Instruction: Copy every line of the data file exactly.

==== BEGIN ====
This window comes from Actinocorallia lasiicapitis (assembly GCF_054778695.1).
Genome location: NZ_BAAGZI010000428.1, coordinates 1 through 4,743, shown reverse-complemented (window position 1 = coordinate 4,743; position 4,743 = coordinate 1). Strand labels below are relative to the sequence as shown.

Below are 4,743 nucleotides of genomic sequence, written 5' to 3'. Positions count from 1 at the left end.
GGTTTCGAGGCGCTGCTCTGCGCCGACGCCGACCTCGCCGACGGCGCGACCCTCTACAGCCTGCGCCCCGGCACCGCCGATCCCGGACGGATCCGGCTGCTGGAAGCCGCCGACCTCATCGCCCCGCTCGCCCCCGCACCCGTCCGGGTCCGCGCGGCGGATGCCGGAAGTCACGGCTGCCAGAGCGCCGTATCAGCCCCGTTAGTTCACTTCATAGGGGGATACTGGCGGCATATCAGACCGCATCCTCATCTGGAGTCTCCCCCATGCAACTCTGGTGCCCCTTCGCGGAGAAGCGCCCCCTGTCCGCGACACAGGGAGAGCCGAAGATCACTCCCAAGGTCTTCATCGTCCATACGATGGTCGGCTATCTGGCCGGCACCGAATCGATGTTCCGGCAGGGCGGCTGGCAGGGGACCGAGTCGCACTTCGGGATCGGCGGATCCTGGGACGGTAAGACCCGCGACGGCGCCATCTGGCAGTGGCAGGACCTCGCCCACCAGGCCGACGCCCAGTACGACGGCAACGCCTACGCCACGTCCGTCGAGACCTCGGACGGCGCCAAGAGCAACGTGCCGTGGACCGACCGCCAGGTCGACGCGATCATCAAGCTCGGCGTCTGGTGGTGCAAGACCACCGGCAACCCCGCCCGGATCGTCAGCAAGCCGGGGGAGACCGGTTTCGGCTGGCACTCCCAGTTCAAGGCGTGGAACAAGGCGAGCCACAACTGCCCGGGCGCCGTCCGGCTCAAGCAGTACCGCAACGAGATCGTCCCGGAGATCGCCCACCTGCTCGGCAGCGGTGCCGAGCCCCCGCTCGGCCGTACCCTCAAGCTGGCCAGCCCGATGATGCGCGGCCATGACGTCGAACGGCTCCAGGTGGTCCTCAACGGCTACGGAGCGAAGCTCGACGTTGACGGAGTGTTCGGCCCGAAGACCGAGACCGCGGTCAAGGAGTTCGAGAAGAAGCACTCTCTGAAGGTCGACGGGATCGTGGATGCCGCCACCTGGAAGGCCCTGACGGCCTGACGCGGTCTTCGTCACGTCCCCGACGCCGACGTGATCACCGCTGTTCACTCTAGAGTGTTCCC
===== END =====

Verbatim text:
This window comes from Actinocorallia lasiicapitis (assembly GCF_054778695.1).
Genome location: NZ_BAAGZI010000428.1, coordinates 1 through 4,743, shown reverse-complemented (window position 1 = coordinate 4,743; position 4,743 = coordinate 1). Strand labels below are relative to the sequence as shown.

Below are 4,743 nucleotides of genomic sequence, written 5' to 3'. Positions count from 1 at the left end.
GGTTTCGAGGCGCTGCTCTGCGCCGACGCCGACCTCGCCGACGGCGCGACCCTCTACAGCCTGCGCCCCGGCACCGCCGATCCCGGACGGATCCGGCTGCTGGAAGCCGCCGACCTCATCGCCCCGCTCGCCCCCGCACCCGTCCGGGTCCGCGCGGCGGATGCCGGAAGTCACGGCTGCCAGAGCGCCGTATCAGCCCCGTTAGTTCACTTCATAGGGGGATACTGGCGGCATATCAGACCGCATCCTCATCTGGAGTCTCCCCCATGCAACTCTGGTGCCCCTTCGCGGAGAAGCGCCCCCTGTCCGCGACACAGGGAGAGCCGAAGATCACTCCCAAGGTCTTCATCGTCCATACGATGGTCGGCTATCTGGCCGGCACCGAATCGATGTTCCGGCAGGGCGGCTGGCAGGGGACCGAGTCGCACTTCGGGATCGGCGGATCCTGGGACGGTAAGACCCGCGACGGCGCCATCTGGCAGTGGCAGGACCTCGCCCACCAGGCCGACGCCCAGTACGACGGCAACGCCTACGCCACGTCCGTCGAGACCTCGGACGGCGCCAAGAGCAACGTGCCGTGGACCGACCGCCAGGTCGACGCGATCATCAAGCTCGGCGTCTGGTGGTGCAAGACCACCGGCAACCCCGCCCGGATCGTCAGCAAGCCGGGGGAGACCGGTTTCGGCTGGCACTCCCAGTTCAAGGCGTGGAACAAGGCGAGCCACAACTGCCCGGGCGCCGTCCGGCTCAAGCAGTACCGCAACGAGATCGTCCCGGAGATCGCCCACCTGCTCGGCAGCGGTGCCGAGCCCCCGCTCGGCCGTACCCTCAAGCTGGCCAGCCCGATGATGCGCGGCCATGACGTCGAACGGCTCCAGGTGGTCCTCAACGGCTACGGAGCGAAGCTCGACGTTGACGGAGTGTTCGGCCCGAAGACCGAGACCGCGGTCAAGGAGTTCGAGAAGAAGCACTCTCTGAAGGTCGACGGGATCGTGGATGCCGCCACCTGGAAGGCCCTGACGGCCTGACGCGGTCTTCGTCACGTCCCCGACGCCGACGTGATCACCGCTGTTCACTCTAGAGTGTTCCC